Australia’s watchdog joins a growing list of regulators taking a closer look at the App Store

Apple’s guidelines for app submissions, as well as its App Store and the fact that the company doubles as a mobile softer platform provider and a virtual store operator, are now being scrutinized by Australia’s regulators, according to a new report Tuesday.

In today’s statement, the Australian Competition and Consumer Commission (ACCC) has confirmed that it’s taking a look into Apple’s App Store and Google’s Play Store policies after recently confirming that it was examining the digital storefronts for antitrust behavior.

Specifically, the agency is examining the use and sharing of data by apps, the extent of competition between Google and Apple’s app stores and whether more pricing transparency is needed in Australia’s mobile apps market.

AppleInsider provides more clarity:

The work is being conducted as part of a five-year inquiry, with reports about digital platform services set to be published every six months. An issues paper released by the commission asks for views and feedback from app developers and suppliers in their dealings with the app stores, while consumers have been invited to share their experiences via a survey.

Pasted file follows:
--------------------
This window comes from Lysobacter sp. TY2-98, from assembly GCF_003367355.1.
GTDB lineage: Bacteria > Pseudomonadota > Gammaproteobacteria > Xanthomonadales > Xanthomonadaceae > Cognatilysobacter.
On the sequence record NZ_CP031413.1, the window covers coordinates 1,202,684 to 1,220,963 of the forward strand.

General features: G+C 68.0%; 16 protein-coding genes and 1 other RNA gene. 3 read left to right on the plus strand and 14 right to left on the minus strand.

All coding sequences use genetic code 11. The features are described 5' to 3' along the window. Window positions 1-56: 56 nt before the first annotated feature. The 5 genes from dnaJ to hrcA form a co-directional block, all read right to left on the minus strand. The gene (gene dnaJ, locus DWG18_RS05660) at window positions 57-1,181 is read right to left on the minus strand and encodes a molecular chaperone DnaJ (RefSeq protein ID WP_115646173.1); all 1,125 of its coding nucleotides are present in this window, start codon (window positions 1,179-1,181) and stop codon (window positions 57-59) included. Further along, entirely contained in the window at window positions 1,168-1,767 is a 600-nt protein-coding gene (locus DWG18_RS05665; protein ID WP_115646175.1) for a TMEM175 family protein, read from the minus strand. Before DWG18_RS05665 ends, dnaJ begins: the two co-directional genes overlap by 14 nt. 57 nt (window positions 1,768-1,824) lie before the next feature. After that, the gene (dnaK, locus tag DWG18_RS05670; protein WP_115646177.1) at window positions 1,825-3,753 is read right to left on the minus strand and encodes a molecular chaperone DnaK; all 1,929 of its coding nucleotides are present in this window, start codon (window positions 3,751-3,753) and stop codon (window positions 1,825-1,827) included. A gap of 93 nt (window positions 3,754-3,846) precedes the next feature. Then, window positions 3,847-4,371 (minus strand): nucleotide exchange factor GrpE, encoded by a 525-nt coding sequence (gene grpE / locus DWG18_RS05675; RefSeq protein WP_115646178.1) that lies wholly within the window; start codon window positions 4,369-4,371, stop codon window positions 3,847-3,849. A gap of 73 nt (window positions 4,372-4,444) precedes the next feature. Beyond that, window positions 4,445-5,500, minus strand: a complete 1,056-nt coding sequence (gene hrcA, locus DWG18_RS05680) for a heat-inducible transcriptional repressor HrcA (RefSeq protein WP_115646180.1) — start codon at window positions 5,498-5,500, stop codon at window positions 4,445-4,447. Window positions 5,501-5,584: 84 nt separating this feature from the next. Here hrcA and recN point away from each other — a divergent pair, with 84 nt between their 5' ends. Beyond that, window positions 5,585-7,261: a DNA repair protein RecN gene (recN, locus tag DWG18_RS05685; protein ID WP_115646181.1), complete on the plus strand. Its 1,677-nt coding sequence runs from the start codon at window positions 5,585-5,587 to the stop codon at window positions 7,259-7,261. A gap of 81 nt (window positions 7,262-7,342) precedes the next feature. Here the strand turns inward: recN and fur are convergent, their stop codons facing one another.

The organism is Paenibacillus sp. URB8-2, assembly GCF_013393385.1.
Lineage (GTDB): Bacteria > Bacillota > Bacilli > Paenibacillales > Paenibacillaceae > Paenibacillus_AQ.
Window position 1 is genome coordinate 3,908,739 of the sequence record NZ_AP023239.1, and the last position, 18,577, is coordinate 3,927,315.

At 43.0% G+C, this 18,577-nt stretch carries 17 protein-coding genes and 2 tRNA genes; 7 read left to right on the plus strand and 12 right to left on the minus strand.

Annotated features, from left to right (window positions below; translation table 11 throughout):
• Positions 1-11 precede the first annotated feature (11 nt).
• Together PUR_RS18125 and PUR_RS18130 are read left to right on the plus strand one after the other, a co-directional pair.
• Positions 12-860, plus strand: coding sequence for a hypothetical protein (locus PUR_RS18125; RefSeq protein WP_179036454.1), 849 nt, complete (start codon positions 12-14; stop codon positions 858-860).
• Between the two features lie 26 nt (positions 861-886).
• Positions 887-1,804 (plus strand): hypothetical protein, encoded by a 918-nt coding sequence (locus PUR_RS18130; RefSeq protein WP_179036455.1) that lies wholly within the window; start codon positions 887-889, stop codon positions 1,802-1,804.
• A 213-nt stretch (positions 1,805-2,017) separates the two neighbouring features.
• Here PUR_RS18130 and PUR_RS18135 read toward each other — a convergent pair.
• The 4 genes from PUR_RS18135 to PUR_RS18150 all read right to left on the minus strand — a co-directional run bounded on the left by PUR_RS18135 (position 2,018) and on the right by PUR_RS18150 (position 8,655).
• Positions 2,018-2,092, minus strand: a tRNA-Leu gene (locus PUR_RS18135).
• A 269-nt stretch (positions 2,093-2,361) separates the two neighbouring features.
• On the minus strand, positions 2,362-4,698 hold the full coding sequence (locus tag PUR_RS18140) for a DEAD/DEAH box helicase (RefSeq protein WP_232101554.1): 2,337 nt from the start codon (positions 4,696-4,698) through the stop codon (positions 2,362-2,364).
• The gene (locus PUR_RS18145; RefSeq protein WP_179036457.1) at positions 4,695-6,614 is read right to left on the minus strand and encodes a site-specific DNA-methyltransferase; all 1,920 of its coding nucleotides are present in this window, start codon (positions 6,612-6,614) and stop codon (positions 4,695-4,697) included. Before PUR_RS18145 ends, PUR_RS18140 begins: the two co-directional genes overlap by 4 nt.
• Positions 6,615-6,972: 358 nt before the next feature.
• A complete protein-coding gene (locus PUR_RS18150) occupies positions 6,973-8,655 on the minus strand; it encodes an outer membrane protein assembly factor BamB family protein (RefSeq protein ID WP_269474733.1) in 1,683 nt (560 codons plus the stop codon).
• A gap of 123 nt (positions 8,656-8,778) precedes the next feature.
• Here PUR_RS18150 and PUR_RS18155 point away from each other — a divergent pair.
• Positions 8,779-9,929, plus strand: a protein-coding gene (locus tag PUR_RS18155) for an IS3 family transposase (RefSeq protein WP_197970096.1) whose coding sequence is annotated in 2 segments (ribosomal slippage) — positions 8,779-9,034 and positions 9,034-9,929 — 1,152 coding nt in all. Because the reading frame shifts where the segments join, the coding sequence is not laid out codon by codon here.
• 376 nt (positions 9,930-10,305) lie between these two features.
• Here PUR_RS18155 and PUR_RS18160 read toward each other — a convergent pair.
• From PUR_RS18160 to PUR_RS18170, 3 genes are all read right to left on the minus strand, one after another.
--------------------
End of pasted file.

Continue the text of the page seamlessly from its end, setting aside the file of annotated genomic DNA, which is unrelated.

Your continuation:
The ACCC wants views on Apple and Google’s potential incentive to link or bundle their own goods and services through their app marketplaces and how they affect consumers and businesses. The ability for third-party app developers to compete against apps made by the firms controlling the stores is also being looked at, as are terms and conditions imposed on developers, the effects of fee structures, how apps are allowed or denied access to the app stores, rankings and the potential collection of consumer data.

ACCC deputy chair Delia Rickard was quoted in the statement as saying that the organization is interested in the effectiveness of the market for mobile apps in Australia and transparency of these application stores.¬†However, the investigation doesn’t seem to be as brutal as the similar investigations in some other countries, including Germany, Russia and the United States.

Submissions for surveys close on October 2. The final report is expected by March 2021.